STA. RITA, PHILIPPINES, Jan 14 (Reuters) - The Philippines’ First Gen Corp plans to build a $1 billion LNG import terminal and bring it online by the end of 2019, as it seeks to secure supply for its growing portfolio of gas-fired power plants, senior executives said on Tuesday.
The country’s biggest renewable energy producer has plans to construct new gas-fired power plants, starting this year, with a combined capacity of 1,342 megawatts - bringing the firm’s total capacity of liquefied natural gas-fired facilities to more than 3,000 megawatts by 2019.
First Gen’s goal is to help avert an expected power shortage in 2016 in Luzon, the country’s most populous island, that will hurt consumers and disrupt the economy’s growth momentum, Chief Executive Federico Lopez said.
“We are aware that the Luzon grid will need an additional 600 megawatts of new, more efficient capacity to meet a growing demand for electricity supply starting 2016,” he said.
First Gen, also one of the Southeast Asian country’s biggest power producers, broke ground on Tuesday on its third gas-fired power plant - the $600 million San Gabriel unit that will generate 414 megawatts.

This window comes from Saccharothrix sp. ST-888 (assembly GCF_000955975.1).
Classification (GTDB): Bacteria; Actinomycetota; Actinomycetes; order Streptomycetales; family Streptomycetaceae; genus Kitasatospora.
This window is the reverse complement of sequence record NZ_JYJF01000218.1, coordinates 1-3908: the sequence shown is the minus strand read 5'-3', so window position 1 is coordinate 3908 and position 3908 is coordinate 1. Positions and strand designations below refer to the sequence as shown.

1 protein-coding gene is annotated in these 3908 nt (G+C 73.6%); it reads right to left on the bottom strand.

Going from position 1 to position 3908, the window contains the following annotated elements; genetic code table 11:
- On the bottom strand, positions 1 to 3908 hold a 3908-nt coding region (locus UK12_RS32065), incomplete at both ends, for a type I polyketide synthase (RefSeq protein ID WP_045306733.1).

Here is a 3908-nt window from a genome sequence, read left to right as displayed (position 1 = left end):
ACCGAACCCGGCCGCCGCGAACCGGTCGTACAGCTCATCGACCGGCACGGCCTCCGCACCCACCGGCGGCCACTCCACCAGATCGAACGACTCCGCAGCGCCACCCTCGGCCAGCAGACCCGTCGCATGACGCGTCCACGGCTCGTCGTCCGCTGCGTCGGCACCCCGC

Construction of the land-based terminal for imported LNG can be completed in three years, with First Gen targeting to open the facility in 2018 or 2019 near its three gas-fired power plants in Batangas province, Lopez said.
In June 2013, Royal Dutch Shell said it was looking to build the Philippines’ first LNG import terminal in the next two to three years, possibly a floating facility near Shell’s Tabangao refinery also in Batangas, with the final investment decision to be made in 12 months.
First Gen’s San Gabriel will initially run on natural gas produced from the Malampaya field off southwestern Palawan province, which is operated by a consortium led by Shell Philippines Exploration B.V.
The firm’s two other plants powered by Malampaya gas - Santa Rita and San Lorenzo in Batangas City - generate a combined 1,500 megawatts.
“Our current gas supply contracts from Malampaya will expire in about ten years’ time, so we are already preparing for a post-Malampaya gas world to provide replacement fuel for our new and existing power plants,” First Gen President Francis Giles Puno told reporters.
Discovered in 1992, the Malampaya natural gas helps generate 2,700 megawatts which accounts for about 40 percent of Luzon’s power requirements. The government has said that Malampaya’s output may run out by 2024.
First Gen is looking at a combination of debt and equity to finance both the LNG terminal and some $1.5 billion investments in new gas-fired power plants, Puno said.
It currently has 15 power plants with a total installed capacity of 2,763 megawatts, including 11 geothermal power plants operated by its Energy Development Corp unit.